“Based on what they have learned about planned giving in this country, many outside the U.S. have come to link ‘planned giving’ largely with the tax planning aspects of major gift development. Many of those in our sessions were surprised to learn that studies by the NCPG and others have found that much of the planned gift activity in the States is, in reality, not motivated primarily by tax considerations.”
Uneven distribution of activity
The mission focus of the majority of the organizations at the conference was in the areas of medical research, environmental and political action, and international relief and development. There were relatively few persons representing the educational, cultural, local hospital, and social service organizations that have to a large extent been funded through state support.
As in the U.S., older persons, particularly in continental Europe, tend to be conservative investors and frugal spenders, in part due to memories of very hard times in their youth. This cultural phenomenon has resulted in concentrations of wealth in the hands of older people that appears even more pronounced than similar trends in the U.S.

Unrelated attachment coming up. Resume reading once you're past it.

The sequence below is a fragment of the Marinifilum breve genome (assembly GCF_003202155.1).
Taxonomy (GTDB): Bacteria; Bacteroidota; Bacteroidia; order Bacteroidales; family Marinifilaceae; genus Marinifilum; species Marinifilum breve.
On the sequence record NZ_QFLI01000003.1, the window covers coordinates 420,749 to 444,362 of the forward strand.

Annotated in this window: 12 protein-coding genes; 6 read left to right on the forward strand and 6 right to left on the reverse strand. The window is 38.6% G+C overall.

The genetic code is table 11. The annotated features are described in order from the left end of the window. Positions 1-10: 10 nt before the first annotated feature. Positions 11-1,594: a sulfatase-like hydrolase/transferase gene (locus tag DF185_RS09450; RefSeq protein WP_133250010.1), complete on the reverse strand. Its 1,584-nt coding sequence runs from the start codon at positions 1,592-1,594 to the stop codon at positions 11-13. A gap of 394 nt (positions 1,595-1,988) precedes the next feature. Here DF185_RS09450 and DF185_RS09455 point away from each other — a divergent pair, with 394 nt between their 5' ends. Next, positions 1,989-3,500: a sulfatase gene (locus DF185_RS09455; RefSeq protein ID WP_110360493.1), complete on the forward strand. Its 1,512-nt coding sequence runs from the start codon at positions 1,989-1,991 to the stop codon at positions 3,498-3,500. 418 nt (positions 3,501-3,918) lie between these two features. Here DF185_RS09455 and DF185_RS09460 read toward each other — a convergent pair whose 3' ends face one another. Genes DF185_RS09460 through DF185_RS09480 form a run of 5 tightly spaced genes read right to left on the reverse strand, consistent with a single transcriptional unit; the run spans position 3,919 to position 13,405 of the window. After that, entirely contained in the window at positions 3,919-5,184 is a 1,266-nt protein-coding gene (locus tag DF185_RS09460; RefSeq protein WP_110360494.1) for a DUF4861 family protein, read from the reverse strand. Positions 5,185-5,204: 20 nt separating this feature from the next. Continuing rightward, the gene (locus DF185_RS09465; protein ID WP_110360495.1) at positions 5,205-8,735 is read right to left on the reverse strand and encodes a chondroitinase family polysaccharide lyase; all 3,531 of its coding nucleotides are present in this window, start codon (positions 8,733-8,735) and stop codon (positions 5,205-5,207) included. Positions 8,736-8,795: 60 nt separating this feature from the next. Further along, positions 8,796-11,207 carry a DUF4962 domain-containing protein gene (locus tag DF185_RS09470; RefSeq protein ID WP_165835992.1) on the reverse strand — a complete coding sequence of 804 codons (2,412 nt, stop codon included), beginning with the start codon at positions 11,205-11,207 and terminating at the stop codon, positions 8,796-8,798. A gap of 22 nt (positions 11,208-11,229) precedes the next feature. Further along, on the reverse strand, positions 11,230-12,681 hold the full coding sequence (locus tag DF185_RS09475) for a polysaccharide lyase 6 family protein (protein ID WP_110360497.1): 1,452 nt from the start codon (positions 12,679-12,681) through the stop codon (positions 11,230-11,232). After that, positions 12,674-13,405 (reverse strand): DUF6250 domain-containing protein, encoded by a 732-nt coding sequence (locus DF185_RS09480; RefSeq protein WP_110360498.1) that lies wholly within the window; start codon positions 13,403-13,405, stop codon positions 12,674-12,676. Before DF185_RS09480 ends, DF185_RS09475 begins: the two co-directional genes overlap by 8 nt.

“In the near term, this concentration of wealth will continue to lead to European charities’ receiving a great deal of private support via charitable bequests, or ‘legacies,’ as they are known in Great Britain especially,” remarks Timothy Sharpe. “Today’s older generation of western Europeans, who continue to benefit from broadly available publicly supported health care and other benefits, may be in a better position to benefit charitable interests along with their families than their U.S. counterparts, because they may not have the same degree of fear of outliving their resources. For now, they believe the social safety net will continue to take care of them, leaving more to pass to family and charity alike.”